By Joe Ehrman-Dupre | /Bent July 27, 2014 at 9:06PM
I recently re-watched "Wall-E," my favorite Pixar movie, and was struck as always by the simplicity of its premise and the great complexity of the world it builds. The cockroach companion was still cute, the fat-baby humans living aboard the spaceship Axiom still poignantly disturbing, and the notion of a salvageable planet still uplifting. But I was met with a sad realization.
It is appealing to an older set, or anyone who appreciates old Hollywood really, to include Wall-E’s obsession with love as inspired by the musical classic "Hello, Dolly!" Pixar, and many other animated film studios, love to throw parents a referential bone every now and then, and although "Wall-E" is chock full of powerful emotional and political resonance, the repetition of the musical cue forms a great deal of the film’s soul. I was heartened by the song’s refrain, but by film’s end, when Wall-E and his robot love Eve lead the way back to Earth, I noticed that the song’s old-fashioned white, heterosexism (which made sense for its time) matched the film’s. Gendered robots falling in love? A mission to revitalize and, presumably, repopulate the planet (with almost no people of color in sight)? And a future seemingly devoid (as far as we can see) of homosexuality? Of all Pixar films, "Wall-E" is about our future, about the way we relate to one another and the way we use our planet; should it not also concern itself with the diversity of human life?
In the past few years, animated film studios have touched a cautious toe into the waters of explicit or implicit homosexuality. Laika’s "ParaNorman," a film about what it is like to be an outcast, found its dumb jock character, Mitch, revealing that he has a boyfriend (much to the dismay of Norman’s older sister). Dreamworks’ "How to Train Your Dragon 2" contains a reference to one character’s inability to get married, or at least his lack of desire to marry a woman. Both instances have been confirmed by their directors as intentionally funny, warm expressions of a sexual orientation that differs from the prince-and-princess norm established over the last century. And Disney, the originator of the classically heterosexist fairy tale, broke new ground last year with Frozen, in which a snow-worn male shop keep waves to his family consisting of an adult man and a slew of children. Gay? Seems like it.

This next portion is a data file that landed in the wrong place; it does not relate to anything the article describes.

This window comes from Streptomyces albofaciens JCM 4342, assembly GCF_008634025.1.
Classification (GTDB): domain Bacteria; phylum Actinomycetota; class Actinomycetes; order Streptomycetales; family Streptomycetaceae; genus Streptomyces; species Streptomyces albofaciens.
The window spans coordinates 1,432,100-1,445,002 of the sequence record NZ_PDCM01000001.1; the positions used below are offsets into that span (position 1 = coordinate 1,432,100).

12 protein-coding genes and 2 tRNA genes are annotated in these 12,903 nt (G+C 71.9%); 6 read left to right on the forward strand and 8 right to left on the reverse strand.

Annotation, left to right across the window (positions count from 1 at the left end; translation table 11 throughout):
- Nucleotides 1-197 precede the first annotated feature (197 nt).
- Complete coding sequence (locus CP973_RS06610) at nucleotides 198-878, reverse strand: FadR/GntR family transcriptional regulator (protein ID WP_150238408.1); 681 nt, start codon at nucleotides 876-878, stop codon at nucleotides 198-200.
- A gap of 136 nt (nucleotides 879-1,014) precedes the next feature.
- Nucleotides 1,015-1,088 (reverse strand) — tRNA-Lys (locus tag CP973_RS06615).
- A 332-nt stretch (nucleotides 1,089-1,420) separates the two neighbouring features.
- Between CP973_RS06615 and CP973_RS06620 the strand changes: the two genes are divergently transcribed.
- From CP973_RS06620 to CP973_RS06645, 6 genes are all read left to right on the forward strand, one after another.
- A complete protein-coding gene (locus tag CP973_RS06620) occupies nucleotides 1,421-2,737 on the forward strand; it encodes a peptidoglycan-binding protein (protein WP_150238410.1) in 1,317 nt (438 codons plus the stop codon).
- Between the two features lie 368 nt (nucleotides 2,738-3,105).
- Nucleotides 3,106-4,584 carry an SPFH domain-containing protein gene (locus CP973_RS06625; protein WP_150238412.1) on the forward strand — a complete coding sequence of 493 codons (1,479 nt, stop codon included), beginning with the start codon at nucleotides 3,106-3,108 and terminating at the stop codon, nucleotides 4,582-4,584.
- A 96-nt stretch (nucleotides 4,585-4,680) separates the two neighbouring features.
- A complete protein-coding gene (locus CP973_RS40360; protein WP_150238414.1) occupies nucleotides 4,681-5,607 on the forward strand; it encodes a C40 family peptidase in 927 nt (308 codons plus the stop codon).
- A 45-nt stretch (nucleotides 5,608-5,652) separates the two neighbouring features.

All three films were well received by critics who barely mentioned the queer moments, if they noticed them at all. Right-wing conservative groups paid a bit more attention, labeling the films and their directors as cogs of the gay agenda, implanting notions of sexual difference and perversity in the impressionable minds of their youthful audiences. Although Mitch’s homosexual reveal is blatant, how much would it really mean to the youthful target audience? And "HTTYD2" and "Frozen"’s references are so subtle that they may require repeat viewings to grasp. It is obvious that these moments are tender comic relief for parents, babysitters, and other adolescent-to-adult viewers who will appreciate (or not) the nonchalance and positivism of gay characters in the animated world. So, while there has been backlash (never enough to reduce whopping box office tallies), it seems to this viewer at least that some animated film studios are overstepping "Wall-E" to explore a future filled with varieties of human existence.